This approach works well because you gain control without being pushy as you complete three critical steps: First, you get the prospect’s attention with a positive benefit statement, then test for receptivity by politely asking permission to ask a few questions. Second, you ask carefully crafted questions to determine need, decision-making ability and financial potential. And third, you advance in small steps, requesting only a modest time commitment from the prospect – making it easy for them to say “yes” to the next step.

Now, most often, with this approach, you’re going to have a prospective customer agree to a few questions.

Occasionally a prospect won’t be willing to answer questions, and we’ll deal with methods for handling that situation in a moment, but for now let’s assume that the customer agrees to a brief conversation with you. So you need to have a few questions prepared.

And, while we know that eventually there are many, many things you need to discover about the prospective customer, initially you want to focus on three areas. Asking questions to determine: Need, Potential and Decision Making Authority.

Determining the degree to which the prospect has a NEED for your product or service is pretty straightforward, but you don’t want to make the common mistake of asking overly direct questions. Because at this point the prospect isn’t usually highly motivated to give you the information you need to sell them, so asking for that information needs to be done subtly and graciously with carefully crafted questions.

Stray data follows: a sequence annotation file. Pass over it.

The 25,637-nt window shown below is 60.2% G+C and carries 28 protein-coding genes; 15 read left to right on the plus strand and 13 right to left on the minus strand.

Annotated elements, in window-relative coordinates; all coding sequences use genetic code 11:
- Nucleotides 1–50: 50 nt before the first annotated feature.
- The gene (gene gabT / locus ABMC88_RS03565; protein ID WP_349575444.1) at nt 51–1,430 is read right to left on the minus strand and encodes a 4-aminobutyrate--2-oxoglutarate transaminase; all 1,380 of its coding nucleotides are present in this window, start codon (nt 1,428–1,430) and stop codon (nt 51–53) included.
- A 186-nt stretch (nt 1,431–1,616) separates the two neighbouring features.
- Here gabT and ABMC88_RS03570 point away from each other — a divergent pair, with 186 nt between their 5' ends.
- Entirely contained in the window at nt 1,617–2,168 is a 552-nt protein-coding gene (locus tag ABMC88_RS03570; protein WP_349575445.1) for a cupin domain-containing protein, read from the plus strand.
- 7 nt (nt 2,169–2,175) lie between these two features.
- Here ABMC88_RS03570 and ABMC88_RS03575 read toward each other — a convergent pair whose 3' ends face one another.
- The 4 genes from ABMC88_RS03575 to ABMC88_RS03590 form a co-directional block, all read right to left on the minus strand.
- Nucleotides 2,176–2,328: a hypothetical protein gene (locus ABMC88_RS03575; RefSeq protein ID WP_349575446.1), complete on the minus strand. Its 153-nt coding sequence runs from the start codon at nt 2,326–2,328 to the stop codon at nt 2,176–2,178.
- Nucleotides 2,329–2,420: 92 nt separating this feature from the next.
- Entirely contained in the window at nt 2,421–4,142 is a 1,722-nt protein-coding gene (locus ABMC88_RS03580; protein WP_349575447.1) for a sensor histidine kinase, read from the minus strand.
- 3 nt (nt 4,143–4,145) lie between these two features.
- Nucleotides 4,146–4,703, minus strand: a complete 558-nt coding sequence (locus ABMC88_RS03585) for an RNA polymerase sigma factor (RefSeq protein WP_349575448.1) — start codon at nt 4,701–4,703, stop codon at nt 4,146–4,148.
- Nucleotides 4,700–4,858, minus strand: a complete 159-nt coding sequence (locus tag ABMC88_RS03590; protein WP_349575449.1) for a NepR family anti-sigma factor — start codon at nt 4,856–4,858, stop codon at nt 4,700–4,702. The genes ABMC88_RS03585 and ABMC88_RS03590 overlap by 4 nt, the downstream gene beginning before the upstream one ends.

You also want to avoid asking overly OBVIOUS questions. Some salespeople call these “duh” questions, because, even if the customer answers them, what their really thinking is “duh, what do you EXPECT me to say?”

“Mr. Jones, this is George Plotter with Dynatran, if I could show you a way to save money and improve your computer systems at the same time, could you be interested?”

“Mrs. Wilson, are you interested in way to have faster processing, with fewer headaches and hassles?”

Asking obvious or overly direct questions can make the prospect feel uncomfortable, and make the salesperson look, well – like a typical salesperson.

The ability to ask intelligent, relevant questions at the right time is THE most important prospecting skill. Carefully crafted questions accomplish the following three important sales objectives:

  • Controlling the sales process without appearing aggressive or pushy.
  • Getting the prospect’s attention and require them to “engage” with you mentally.
  • Building comfort and rapport with the prospect.

Remember, the key to an effective prospecting call is to open with benefits, gain permission to question, then ask carefully crafted questions to determine need, potential and decision-making authority.